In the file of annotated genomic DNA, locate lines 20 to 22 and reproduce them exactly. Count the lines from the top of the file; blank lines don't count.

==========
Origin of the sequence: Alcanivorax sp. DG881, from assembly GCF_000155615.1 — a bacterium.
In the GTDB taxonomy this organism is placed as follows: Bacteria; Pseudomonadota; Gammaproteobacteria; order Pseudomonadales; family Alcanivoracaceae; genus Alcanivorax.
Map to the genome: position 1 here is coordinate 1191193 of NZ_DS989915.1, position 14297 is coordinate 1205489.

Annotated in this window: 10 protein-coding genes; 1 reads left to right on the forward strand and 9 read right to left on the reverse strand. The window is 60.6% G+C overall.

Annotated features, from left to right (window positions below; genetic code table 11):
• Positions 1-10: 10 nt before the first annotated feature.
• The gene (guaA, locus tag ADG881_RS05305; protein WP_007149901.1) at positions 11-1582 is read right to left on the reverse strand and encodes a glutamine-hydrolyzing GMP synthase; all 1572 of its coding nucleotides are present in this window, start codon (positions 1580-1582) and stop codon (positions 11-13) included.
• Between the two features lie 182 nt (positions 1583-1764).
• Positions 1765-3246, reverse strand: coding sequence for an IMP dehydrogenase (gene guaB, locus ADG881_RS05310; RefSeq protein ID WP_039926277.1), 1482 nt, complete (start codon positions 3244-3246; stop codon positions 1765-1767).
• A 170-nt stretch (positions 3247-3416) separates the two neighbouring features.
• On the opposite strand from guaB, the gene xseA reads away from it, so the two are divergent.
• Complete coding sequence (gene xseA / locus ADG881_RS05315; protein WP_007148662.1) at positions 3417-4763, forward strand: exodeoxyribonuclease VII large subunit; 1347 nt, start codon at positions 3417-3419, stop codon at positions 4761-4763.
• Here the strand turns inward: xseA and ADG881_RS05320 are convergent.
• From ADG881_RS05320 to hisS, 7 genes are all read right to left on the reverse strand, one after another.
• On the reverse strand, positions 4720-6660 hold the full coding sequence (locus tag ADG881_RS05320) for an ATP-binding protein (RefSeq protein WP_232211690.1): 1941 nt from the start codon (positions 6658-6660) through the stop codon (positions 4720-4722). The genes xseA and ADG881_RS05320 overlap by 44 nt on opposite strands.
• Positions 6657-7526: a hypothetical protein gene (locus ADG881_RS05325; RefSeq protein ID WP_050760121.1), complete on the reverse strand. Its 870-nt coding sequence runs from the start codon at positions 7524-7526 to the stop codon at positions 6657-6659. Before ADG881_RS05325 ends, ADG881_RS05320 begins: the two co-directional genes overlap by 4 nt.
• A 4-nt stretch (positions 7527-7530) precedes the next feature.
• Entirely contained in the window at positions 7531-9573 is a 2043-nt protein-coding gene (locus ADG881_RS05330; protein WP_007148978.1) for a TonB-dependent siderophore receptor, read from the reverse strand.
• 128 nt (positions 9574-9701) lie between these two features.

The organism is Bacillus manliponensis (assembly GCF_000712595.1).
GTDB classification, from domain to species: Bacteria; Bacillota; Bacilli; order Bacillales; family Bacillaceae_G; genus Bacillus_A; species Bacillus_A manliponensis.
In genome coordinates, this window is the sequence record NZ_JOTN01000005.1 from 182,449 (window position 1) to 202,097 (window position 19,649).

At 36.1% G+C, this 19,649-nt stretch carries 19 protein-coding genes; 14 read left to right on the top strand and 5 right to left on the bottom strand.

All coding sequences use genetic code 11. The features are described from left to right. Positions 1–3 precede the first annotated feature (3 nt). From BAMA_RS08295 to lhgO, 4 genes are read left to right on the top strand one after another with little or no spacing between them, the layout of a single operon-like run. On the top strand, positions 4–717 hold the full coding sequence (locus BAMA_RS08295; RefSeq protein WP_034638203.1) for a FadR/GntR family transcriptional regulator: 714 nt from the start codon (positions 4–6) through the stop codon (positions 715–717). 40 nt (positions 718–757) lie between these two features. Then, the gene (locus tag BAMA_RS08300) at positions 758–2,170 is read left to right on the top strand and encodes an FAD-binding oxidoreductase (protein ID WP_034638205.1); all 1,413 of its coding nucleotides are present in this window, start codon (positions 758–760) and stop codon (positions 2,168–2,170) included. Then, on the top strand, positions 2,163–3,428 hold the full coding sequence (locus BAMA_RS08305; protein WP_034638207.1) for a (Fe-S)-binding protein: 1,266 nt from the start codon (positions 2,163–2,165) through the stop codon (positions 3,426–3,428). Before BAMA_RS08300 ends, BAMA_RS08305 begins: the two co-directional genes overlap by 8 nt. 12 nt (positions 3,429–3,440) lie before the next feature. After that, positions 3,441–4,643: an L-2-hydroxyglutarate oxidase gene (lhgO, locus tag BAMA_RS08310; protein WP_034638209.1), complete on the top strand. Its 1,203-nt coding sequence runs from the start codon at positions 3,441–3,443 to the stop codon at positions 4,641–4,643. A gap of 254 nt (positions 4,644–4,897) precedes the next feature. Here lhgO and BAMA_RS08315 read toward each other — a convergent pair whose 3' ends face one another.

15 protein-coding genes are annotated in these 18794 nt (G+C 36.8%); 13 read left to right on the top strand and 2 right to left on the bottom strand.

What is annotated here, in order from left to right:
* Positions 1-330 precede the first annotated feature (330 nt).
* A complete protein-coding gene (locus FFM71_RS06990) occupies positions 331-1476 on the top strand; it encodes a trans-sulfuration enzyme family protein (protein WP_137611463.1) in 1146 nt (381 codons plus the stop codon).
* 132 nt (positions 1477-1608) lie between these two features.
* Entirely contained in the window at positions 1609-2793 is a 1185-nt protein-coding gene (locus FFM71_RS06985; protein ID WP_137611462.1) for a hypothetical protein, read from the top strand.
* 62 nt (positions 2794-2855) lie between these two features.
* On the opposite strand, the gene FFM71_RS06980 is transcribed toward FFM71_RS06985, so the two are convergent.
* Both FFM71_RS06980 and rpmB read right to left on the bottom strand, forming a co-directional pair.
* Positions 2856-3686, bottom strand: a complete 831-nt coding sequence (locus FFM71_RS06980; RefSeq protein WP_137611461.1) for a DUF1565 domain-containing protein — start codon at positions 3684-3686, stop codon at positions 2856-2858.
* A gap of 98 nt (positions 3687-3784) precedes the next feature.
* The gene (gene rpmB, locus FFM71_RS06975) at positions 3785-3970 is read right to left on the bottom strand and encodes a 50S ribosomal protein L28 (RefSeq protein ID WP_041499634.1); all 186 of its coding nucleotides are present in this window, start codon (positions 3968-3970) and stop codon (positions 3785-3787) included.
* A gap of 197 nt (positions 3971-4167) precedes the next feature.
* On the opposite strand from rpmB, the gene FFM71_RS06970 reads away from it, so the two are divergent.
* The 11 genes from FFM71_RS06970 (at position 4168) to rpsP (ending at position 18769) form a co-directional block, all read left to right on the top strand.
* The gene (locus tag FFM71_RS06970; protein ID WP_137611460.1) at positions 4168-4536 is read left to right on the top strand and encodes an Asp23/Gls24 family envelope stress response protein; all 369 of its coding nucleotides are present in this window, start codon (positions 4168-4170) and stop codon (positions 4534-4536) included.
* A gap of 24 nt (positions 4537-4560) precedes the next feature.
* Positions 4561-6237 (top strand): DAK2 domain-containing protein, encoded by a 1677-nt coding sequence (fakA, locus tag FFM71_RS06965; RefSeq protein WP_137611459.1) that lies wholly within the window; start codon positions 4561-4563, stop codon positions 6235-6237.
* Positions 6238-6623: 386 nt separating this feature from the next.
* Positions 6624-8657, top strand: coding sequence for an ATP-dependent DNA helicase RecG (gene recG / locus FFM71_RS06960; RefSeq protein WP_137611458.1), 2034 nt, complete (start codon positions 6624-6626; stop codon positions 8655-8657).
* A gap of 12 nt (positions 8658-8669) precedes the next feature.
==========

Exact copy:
The organism is Bacillus manliponensis (assembly GCF_000712595.1).
GTDB classification, from domain to species: Bacteria; Bacillota; Bacilli; order Bacillales; family Bacillaceae_G; genus Bacillus_A; species Bacillus_A manliponensis.
In genome coordinates, this window is the sequence record NZ_JOTN01000005.1 from 182,449 (window position 1) to 202,097 (window position 19,649).